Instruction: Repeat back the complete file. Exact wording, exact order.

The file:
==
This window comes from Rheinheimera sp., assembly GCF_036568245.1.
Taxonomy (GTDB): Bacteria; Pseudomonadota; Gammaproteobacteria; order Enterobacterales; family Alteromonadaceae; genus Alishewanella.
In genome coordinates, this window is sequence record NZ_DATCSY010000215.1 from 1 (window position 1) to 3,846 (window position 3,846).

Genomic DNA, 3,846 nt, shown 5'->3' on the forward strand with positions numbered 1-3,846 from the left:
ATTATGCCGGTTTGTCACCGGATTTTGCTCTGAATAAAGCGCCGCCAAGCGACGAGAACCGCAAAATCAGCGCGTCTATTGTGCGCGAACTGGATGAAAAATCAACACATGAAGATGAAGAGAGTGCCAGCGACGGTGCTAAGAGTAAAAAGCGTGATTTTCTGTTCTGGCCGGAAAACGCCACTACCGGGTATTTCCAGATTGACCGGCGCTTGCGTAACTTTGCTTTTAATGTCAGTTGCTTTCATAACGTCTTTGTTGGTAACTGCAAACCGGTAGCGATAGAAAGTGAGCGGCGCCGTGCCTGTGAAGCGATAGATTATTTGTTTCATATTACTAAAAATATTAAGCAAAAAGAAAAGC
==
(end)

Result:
This window comes from Rheinheimera sp., assembly GCF_036568245.1.
Taxonomy (GTDB): Bacteria; Pseudomonadota; Gammaproteobacteria; order Enterobacterales; family Alteromonadaceae; genus Alishewanella.
In genome coordinates, this window is sequence record NZ_DATCSY010000215.1 from 1 (window position 1) to 3,846 (window position 3,846).

Genomic DNA, 3,846 nt, shown 5'->3' on the forward strand with positions numbered 1-3,846 from the left:
ATTATGCCGGTTTGTCACCGGATTTTGCTCTGAATAAAGCGCCGCCAAGCGACGAGAACCGCAAAATCAGCGCGTCTATTGTGCGCGAACTGGATGAAAAATCAACACATGAAGATGAAGAGAGTGCCAGCGACGGTGCTAAGAGTAAAAAGCGTGATTTTCTGTTCTGGCCGGAAAACGCCACTACCGGGTATTTCCAGATTGACCGGCGCTTGCGTAACTTTGCTTTTAATGTCAGTTGCTTTCATAACGTCTTTGTTGGTAACTGCAAACCGGTAGCGATAGAAAGTGAGCGGCGCCGTGCCTGTGAAGCGATAGATTATTTGTTTCATATTACTAAAAATATTAAGCAAAAAGAAAAGC